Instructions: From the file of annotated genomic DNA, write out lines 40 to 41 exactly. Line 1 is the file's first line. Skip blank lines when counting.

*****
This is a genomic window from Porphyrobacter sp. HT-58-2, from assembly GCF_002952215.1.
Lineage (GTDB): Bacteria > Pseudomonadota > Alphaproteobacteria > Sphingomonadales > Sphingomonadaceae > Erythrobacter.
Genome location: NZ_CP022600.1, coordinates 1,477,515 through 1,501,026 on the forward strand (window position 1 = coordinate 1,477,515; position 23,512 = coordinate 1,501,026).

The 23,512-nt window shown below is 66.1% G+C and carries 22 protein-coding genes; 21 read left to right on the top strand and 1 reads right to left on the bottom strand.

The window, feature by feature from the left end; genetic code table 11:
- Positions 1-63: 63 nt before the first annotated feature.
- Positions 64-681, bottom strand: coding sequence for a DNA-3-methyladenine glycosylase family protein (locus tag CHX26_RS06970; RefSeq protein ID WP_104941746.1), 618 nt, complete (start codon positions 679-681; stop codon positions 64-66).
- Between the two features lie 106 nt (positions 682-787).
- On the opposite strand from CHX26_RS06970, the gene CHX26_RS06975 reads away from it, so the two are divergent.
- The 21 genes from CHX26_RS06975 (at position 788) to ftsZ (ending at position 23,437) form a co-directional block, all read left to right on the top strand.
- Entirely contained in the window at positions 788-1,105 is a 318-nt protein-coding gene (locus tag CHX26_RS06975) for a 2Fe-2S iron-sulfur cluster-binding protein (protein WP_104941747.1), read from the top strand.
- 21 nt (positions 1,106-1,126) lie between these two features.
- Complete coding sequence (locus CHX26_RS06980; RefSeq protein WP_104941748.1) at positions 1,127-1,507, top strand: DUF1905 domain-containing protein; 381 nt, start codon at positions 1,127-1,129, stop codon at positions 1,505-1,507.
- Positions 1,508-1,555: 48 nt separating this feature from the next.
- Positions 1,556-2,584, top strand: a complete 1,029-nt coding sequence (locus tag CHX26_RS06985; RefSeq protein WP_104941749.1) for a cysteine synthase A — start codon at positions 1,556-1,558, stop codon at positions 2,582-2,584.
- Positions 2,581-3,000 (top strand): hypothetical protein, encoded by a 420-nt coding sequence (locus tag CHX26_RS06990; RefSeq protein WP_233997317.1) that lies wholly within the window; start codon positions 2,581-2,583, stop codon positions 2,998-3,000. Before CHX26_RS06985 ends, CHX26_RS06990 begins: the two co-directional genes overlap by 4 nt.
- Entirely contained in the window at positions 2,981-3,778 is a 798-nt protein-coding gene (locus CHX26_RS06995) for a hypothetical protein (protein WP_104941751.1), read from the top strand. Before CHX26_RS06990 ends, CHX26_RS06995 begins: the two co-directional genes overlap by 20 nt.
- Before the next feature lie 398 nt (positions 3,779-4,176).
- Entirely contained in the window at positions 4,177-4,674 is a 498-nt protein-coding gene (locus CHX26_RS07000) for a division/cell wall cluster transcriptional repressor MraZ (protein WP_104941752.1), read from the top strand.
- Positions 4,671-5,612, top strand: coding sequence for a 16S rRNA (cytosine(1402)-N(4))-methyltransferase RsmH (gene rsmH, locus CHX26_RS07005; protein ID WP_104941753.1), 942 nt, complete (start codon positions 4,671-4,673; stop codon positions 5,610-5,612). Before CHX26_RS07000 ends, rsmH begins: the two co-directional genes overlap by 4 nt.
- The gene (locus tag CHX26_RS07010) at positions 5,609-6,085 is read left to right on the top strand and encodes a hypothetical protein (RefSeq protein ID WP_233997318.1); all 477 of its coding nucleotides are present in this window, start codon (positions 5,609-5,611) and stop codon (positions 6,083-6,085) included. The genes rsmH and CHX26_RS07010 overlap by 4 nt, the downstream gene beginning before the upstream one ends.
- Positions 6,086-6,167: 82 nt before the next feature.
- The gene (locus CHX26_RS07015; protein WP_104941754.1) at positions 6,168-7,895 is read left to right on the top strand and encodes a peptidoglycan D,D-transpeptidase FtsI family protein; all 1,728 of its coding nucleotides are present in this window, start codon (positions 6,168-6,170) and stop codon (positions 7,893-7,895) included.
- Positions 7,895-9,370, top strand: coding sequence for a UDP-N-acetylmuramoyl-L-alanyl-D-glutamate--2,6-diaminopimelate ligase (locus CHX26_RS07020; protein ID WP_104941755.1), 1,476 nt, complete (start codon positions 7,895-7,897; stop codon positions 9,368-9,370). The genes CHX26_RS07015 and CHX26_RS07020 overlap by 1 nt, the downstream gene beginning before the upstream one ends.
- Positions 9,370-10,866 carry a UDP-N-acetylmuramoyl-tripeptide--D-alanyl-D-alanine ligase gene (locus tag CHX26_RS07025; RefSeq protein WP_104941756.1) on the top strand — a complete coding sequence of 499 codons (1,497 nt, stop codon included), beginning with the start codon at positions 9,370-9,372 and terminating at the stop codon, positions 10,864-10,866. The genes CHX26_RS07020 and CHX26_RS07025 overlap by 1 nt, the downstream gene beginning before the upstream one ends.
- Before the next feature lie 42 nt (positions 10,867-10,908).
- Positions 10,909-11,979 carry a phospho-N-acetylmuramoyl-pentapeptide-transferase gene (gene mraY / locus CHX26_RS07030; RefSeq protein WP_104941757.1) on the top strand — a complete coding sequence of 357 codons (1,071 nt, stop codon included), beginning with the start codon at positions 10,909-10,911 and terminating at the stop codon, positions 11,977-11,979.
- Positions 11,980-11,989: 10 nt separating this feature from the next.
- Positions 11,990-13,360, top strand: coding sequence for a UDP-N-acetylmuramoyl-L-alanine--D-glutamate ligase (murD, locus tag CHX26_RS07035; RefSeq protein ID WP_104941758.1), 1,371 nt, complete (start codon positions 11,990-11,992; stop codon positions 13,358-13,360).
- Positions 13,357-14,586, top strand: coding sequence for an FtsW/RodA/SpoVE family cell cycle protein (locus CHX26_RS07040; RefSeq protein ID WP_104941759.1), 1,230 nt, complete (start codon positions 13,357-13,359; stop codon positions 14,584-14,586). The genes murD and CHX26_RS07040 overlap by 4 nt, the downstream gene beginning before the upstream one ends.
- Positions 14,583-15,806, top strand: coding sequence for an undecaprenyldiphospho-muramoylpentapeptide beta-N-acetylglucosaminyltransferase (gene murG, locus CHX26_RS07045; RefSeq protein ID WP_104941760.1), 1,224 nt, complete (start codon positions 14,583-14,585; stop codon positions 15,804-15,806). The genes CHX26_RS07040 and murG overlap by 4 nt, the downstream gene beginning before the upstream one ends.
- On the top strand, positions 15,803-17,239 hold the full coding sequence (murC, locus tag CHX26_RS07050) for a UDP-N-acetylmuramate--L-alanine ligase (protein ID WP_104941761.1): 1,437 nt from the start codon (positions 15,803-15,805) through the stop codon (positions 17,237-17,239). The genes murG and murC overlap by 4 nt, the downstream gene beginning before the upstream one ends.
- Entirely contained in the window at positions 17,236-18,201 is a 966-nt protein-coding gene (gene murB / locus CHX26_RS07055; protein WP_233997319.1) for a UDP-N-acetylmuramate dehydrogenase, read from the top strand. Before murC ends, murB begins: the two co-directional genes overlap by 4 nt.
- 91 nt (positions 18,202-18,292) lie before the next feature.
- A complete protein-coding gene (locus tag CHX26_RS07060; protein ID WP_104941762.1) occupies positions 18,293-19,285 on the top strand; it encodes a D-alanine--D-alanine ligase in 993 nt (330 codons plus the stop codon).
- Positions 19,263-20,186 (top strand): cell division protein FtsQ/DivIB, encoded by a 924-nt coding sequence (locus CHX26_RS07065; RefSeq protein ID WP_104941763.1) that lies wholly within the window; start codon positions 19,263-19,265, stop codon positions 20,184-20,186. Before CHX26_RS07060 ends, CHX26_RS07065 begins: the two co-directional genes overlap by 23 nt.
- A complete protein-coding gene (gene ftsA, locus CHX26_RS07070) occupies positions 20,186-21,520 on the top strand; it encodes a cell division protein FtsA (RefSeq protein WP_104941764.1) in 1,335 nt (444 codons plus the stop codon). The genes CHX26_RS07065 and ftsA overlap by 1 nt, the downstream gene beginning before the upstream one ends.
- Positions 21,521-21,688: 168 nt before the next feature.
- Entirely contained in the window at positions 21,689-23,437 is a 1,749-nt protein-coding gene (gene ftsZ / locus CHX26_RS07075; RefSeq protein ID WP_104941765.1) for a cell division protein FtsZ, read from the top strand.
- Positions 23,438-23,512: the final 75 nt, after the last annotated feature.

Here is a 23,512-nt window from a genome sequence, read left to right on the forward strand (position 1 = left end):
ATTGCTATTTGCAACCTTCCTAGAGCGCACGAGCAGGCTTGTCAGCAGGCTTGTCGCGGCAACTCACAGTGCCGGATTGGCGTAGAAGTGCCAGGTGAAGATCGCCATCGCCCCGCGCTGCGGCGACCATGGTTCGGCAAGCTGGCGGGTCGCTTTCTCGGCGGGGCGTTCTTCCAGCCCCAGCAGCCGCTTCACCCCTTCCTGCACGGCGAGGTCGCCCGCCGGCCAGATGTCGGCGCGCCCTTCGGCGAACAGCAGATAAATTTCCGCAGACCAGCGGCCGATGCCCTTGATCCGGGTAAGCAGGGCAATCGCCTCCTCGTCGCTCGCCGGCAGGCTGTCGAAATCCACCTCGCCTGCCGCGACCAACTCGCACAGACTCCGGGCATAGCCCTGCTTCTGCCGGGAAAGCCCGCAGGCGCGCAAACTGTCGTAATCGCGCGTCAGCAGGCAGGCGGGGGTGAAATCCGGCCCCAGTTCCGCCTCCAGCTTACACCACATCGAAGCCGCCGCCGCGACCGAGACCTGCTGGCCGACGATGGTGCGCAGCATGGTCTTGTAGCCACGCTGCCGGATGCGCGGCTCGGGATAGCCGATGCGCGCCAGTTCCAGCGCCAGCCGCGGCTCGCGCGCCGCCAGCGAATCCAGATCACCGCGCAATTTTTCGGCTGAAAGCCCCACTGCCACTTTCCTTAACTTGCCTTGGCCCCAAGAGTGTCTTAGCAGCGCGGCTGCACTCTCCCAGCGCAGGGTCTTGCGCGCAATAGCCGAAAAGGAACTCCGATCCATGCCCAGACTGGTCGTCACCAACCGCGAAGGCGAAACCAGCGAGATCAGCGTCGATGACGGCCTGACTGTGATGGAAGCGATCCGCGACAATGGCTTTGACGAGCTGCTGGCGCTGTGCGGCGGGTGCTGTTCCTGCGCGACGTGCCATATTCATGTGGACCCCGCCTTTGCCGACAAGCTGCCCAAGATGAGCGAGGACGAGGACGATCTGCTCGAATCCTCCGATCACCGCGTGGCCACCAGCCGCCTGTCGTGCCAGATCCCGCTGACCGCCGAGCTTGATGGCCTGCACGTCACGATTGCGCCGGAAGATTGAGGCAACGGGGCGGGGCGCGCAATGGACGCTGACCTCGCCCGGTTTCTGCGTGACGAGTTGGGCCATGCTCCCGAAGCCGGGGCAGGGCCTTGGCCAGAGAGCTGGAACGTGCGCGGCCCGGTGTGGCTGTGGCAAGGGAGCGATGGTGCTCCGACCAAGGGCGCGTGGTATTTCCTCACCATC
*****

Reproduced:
- Positions 23,438-23,512: the final 75 nt, after the last annotated feature.

Here is a 23,512-nt window from a genome sequence, read left to right on the forward strand (position 1 = left end):